An ugly day for the markets, which were battered by events outside the U.S....in China, in the Ukraine and in Germany.
That affected Europe--the German stock market is now at a three-month low. It's been an ugly five days.
One key is to understand what happens when China weakens and its impact on the yen carry trade, where investors borrow cheap yen and invest in other assets around the world. When China weakens:
And that's exactly what happened: The yen strengthened, and stocks slumped. You can see this in the very heavy volume of the Wisdomtree Japan Hedged Equity ETF (DXJ), a basket of Japanese stocks that hedges out the effects of the yen, which has been down three percent all day and will close with roughly 10 million shares changing hands, roughly 50 percent more than normal.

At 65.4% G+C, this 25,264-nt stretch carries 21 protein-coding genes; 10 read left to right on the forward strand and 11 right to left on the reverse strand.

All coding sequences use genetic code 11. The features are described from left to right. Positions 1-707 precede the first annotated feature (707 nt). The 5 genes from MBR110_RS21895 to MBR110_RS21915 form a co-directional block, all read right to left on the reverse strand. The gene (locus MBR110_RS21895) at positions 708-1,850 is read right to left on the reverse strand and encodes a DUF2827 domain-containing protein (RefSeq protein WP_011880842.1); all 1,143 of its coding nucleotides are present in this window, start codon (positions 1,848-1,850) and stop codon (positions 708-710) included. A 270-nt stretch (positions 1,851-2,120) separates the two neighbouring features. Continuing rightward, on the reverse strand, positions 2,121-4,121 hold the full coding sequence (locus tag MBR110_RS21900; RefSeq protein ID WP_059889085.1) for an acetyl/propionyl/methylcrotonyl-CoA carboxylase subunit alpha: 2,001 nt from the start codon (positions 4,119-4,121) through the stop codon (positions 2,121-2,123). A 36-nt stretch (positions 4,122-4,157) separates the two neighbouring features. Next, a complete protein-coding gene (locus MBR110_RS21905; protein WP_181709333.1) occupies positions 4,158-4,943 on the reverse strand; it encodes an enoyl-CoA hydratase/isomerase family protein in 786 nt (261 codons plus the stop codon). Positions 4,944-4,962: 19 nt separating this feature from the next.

Still, if you are looking for obvious signs of panic, it's hard to see. First, the NYSE consolidated tape volume (all trading in all NYSE stocks) was roughly 3.6 billion shares, in line with the average for the year.
Second, while the Volatility Index (VIX) did pop up to the highest levels since the beginning of the month, a level of 16 on the VIX is still not very high...in fact, it was over 20 just five weeks ago. Over twenty is my typical threshold for paying attention to the VIX.
We did see slightly higher volume in the SPDR S&P 500 ETF (SPY) and the iShares Russell 2000 ETF (IWM), which are the two ETFs most widely used by traders, but not so much as to raise eyebrows.
Finally, while it was indeed an ugly day, bear in mind that the S&P 500 is still less than two percent below its all-time highs.
—By CNBC's Bob Pisani